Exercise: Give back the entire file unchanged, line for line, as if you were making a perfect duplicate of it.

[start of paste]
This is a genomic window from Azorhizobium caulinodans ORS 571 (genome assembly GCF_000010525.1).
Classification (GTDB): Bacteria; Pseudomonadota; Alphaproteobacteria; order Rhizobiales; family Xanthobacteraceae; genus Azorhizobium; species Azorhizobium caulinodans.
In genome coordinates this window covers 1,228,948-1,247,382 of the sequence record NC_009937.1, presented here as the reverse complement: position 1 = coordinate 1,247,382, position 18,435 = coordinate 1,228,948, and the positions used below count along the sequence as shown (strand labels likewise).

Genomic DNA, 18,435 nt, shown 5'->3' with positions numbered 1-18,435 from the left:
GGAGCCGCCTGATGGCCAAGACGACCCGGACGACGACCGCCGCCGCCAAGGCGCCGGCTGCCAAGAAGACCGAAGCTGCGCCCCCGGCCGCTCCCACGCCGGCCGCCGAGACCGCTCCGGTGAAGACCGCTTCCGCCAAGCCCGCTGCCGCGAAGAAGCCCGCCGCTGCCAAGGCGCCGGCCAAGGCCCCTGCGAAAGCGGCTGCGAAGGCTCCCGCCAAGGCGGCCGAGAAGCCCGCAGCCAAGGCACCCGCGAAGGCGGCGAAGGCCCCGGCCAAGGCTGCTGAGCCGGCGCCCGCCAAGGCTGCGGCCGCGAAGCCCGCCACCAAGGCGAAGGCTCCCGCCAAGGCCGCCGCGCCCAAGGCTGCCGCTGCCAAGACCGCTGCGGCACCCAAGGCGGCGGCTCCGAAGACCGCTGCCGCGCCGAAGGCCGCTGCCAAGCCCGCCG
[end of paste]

This is a genomic window from Azorhizobium caulinodans ORS 571 (genome assembly GCF_000010525.1).
Classification (GTDB): Bacteria; Pseudomonadota; Alphaproteobacteria; order Rhizobiales; family Xanthobacteraceae; genus Azorhizobium; species Azorhizobium caulinodans.
In genome coordinates this window covers 1,228,948-1,247,382 of the sequence record NC_009937.1, presented here as the reverse complement: position 1 = coordinate 1,247,382, position 18,435 = coordinate 1,228,948, and the positions used below count along the sequence as shown (strand labels likewise).

Genomic DNA, 18,435 nt, shown 5'->3' with positions numbered 1-18,435 from the left:
GGAGCCGCCTGATGGCCAAGACGACCCGGACGACGACCGCCGCCGCCAAGGCGCCGGCTGCCAAGAAGACCGAAGCTGCGCCCCCGGCCGCTCCCACGCCGGCCGCCGAGACCGCTCCGGTGAAGACCGCTTCCGCCAAGCCCGCTGCCGCGAAGAAGCCCGCCGCTGCCAAGGCGCCGGCCAAGGCCCCTGCGAAAGCGGCTGCGAAGGCTCCCGCCAAGGCGGCCGAGAAGCCCGCAGCCAAGGCACCCGCGAAGGCGGCGAAGGCCCCGGCCAAGGCTGCTGAGCCGGCGCCCGCCAAGGCTGCGGCCGCGAAGCCCGCCACCAAGGCGAAGGCTCCCGCCAAGGCCGCCGCGCCCAAGGCTGCCGCTGCCAAGACCGCTGCGGCACCCAAGGCGGCGGCTCCGAAGACCGCTGCCGCGCCGAAGGCCGCTGCCAAGCCCGCCG